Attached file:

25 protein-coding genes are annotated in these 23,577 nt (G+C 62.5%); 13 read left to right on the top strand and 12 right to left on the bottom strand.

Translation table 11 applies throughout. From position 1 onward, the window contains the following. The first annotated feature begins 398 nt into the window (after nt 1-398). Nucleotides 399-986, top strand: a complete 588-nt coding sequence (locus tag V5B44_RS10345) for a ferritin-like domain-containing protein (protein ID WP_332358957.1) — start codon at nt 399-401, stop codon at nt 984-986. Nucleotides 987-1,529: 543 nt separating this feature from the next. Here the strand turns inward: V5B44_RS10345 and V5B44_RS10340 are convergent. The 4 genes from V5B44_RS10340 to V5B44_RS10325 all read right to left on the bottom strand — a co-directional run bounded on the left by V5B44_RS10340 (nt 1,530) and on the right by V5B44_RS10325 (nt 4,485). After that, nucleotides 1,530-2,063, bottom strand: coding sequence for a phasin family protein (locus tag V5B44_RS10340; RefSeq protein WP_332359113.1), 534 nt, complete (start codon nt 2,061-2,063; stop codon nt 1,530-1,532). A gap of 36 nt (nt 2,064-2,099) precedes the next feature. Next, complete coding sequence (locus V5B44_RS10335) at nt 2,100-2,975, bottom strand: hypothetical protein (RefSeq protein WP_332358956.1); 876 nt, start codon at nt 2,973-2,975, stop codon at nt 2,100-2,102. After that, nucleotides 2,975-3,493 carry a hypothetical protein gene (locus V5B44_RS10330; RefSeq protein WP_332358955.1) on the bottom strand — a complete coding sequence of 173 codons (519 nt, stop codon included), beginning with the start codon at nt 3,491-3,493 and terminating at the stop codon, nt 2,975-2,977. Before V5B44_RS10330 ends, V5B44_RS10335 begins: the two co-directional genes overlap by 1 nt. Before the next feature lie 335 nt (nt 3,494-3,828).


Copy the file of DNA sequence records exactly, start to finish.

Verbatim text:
25 protein-coding genes are annotated in these 23,577 nt (G+C 62.5%); 13 read left to right on the top strand and 12 right to left on the bottom strand.

Translation table 11 applies throughout. From position 1 onward, the window contains the following. The first annotated feature begins 398 nt into the window (after nt 1-398). Nucleotides 399-986, top strand: a complete 588-nt coding sequence (locus tag V5B44_RS10345) for a ferritin-like domain-containing protein (protein ID WP_332358957.1) — start codon at nt 399-401, stop codon at nt 984-986. Nucleotides 987-1,529: 543 nt separating this feature from the next. Here the strand turns inward: V5B44_RS10345 and V5B44_RS10340 are convergent. The 4 genes from V5B44_RS10340 to V5B44_RS10325 all read right to left on the bottom strand — a co-directional run bounded on the left by V5B44_RS10340 (nt 1,530) and on the right by V5B44_RS10325 (nt 4,485). After that, nucleotides 1,530-2,063, bottom strand: coding sequence for a phasin family protein (locus tag V5B44_RS10340; RefSeq protein WP_332359113.1), 534 nt, complete (start codon nt 2,061-2,063; stop codon nt 1,530-1,532). A gap of 36 nt (nt 2,064-2,099) precedes the next feature. Next, complete coding sequence (locus V5B44_RS10335) at nt 2,100-2,975, bottom strand: hypothetical protein (RefSeq protein WP_332358956.1); 876 nt, start codon at nt 2,973-2,975, stop codon at nt 2,100-2,102. After that, nucleotides 2,975-3,493 carry a hypothetical protein gene (locus V5B44_RS10330; RefSeq protein WP_332358955.1) on the bottom strand — a complete coding sequence of 173 codons (519 nt, stop codon included), beginning with the start codon at nt 3,491-3,493 and terminating at the stop codon, nt 2,975-2,977. Before V5B44_RS10330 ends, V5B44_RS10335 begins: the two co-directional genes overlap by 1 nt. Before the next feature lie 335 nt (nt 3,494-3,828).